They say that we in Britain are unwilling to talk about death, and are embarrassed by it. I can’t say that I’ve noticed that myself, although I don’t spend an awful lot of time discussing the subject.
We’re born, we grow up, we raise children (most of us), and eventually we die. These days people love to talk about “closure”, and death is surely the ultimate and inevitable (but also the proper and appropriate) closure to life, whether or not you choose to believe in an afterlife.
That said, most of us would rather die later rather than sooner, especially if we have a prospect of future years of tolerable health and activity. I’ve always liked Woody Allen’s aperçu on death: “I’m not afraid of death – I just don’t want to be there when it happens”. But I guess the ideal death was best described by John Keats: “To cease upon the midnight with no pain”. But not quite yet, please.
However we now have a doctor, no less, telling us that maybe cancer is quite a good way to die. We should be glad of it. After all we all have to die of something, and cancer at least gives us time to come to terms with the idea, to set our affairs in order, and to take leave of our loved ones. So we should stop “wasting” billions on research designed to cure or eliminate it.
This doctor is one Richard Smith (remind me not to sign on at his surgery, please).
But what about the pain and anguish associated with the disease? Not a problem, says the good doctor. Palliative medicine and pain relief are now so good and effective that these little unpleasantnesses can be largely avoided. I fear that many cancer sufferers and their loved ones might take a different view.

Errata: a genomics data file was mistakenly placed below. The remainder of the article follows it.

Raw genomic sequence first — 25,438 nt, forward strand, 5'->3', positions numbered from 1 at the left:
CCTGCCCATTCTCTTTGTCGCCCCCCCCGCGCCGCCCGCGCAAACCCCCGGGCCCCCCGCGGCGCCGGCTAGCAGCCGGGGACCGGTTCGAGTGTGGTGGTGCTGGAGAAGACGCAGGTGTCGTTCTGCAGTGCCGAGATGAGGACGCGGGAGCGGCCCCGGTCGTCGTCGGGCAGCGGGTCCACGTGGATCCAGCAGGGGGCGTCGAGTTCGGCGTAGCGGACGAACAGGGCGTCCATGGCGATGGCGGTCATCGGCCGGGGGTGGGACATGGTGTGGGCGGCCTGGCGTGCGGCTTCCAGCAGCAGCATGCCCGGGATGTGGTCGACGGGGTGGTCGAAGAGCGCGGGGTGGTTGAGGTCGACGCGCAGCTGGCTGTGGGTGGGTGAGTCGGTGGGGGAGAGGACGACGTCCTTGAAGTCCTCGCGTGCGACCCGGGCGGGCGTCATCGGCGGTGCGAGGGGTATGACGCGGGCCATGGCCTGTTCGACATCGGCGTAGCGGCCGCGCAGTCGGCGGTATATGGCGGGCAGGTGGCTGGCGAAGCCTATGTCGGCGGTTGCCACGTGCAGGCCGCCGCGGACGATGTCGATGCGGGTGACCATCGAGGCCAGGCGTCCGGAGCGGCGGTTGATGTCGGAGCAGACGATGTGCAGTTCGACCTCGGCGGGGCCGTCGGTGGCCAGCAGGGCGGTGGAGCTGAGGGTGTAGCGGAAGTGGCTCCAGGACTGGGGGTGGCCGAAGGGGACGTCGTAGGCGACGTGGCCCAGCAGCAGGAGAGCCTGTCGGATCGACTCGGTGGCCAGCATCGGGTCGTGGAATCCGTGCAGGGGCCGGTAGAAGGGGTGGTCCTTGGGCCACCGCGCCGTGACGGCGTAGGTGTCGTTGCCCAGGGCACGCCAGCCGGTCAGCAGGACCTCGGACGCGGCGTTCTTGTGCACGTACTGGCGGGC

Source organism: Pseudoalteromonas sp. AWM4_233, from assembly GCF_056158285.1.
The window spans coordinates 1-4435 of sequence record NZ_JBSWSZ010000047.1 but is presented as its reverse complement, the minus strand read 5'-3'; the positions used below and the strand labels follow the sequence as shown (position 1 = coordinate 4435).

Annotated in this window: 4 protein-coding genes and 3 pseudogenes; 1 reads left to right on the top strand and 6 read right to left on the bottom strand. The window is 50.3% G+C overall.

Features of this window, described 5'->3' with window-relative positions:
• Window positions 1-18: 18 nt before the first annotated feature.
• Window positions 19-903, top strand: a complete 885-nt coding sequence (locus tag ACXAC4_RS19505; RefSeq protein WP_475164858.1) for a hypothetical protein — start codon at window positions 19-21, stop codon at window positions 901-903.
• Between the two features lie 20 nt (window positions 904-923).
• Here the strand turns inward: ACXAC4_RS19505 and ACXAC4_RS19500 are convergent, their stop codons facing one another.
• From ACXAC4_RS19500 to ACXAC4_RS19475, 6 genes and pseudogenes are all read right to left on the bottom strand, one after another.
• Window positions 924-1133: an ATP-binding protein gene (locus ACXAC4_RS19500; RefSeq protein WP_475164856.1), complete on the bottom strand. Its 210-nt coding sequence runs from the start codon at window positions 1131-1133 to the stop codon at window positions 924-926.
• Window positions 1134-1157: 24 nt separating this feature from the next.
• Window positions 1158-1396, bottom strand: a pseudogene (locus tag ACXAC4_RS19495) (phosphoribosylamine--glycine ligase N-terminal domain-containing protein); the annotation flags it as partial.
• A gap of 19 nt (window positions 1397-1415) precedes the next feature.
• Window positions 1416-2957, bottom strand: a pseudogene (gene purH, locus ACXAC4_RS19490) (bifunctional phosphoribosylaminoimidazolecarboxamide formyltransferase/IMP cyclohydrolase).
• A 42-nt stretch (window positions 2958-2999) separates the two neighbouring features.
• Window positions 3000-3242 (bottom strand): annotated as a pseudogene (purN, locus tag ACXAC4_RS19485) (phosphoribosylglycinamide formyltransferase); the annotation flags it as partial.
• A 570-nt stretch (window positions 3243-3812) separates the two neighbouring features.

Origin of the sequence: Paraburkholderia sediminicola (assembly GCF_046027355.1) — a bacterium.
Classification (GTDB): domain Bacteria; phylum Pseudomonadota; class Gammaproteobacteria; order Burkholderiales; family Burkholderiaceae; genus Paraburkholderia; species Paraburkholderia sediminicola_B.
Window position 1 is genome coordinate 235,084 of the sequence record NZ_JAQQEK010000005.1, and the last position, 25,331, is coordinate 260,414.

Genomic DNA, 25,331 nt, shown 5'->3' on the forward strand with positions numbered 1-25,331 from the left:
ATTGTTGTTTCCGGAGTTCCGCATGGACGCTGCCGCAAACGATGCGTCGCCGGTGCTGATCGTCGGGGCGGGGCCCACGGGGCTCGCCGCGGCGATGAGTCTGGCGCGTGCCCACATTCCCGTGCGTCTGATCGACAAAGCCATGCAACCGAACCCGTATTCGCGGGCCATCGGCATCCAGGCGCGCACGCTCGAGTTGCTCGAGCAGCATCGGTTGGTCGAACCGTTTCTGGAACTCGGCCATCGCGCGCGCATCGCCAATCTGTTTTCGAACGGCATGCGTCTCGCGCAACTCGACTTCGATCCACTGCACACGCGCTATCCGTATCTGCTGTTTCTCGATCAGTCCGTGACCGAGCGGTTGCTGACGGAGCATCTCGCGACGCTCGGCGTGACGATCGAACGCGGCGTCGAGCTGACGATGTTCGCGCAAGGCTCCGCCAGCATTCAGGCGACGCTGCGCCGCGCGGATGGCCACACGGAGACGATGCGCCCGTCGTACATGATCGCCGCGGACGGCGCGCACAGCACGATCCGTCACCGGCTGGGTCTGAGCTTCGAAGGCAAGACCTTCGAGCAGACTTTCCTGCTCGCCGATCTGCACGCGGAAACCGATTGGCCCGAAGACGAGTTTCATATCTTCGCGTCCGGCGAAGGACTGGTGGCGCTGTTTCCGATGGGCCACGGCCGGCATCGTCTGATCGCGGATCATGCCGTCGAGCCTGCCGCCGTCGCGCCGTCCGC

I’ve tried to come to terms with this idea, but I have to say that I’m appalled. There are many unpleasant and painful and distressing degenerative and other diseases from which we might die. But I think most of us, given the choice, would prefer to avoid them if we could, and die quietly of old age when the time comes.
Dr. Smith seems to assume that cancer only strikes the old. Does he have no thought or compassion for children, for teenagers, for active parents in middle life who are struck down by the “Big C”? Are they not worthy of a cure? Does he have no concern about the impact of cancer on our health services? It was recently described as “a crisis of unimaginable proportions” for the NHS.
We have had it drummed into us that cancer is caused by our bad lifestyles, by smoking, air pollution, alcohol, red meat and ham and sausages, or sunshine and obesity. So it was salutary to read of a recent study suggesting that only around a third of cancers are lifestyle-related, while the other two thirds are the result of random mutations on cell division that could affect any of us regardless of lifestyle. It seems that the biggest lifestyle carcinogen is smoking (so I’m rather glad I gave up the habit forty years ago).
More generally, it’s difficult to square the constant warnings that human activity and pollution and lifestyle are a threat to the survival of the species with the unprecedented and welcome rise in life-expectancy.
I’m afraid that Dr. Smith is wrong, wrong, wrong. Sensible people want a healthy and active old age, untroubled by cancer and other diseases. But his suggestion has had one positive effect: I’ll send a small cheque to cancer research.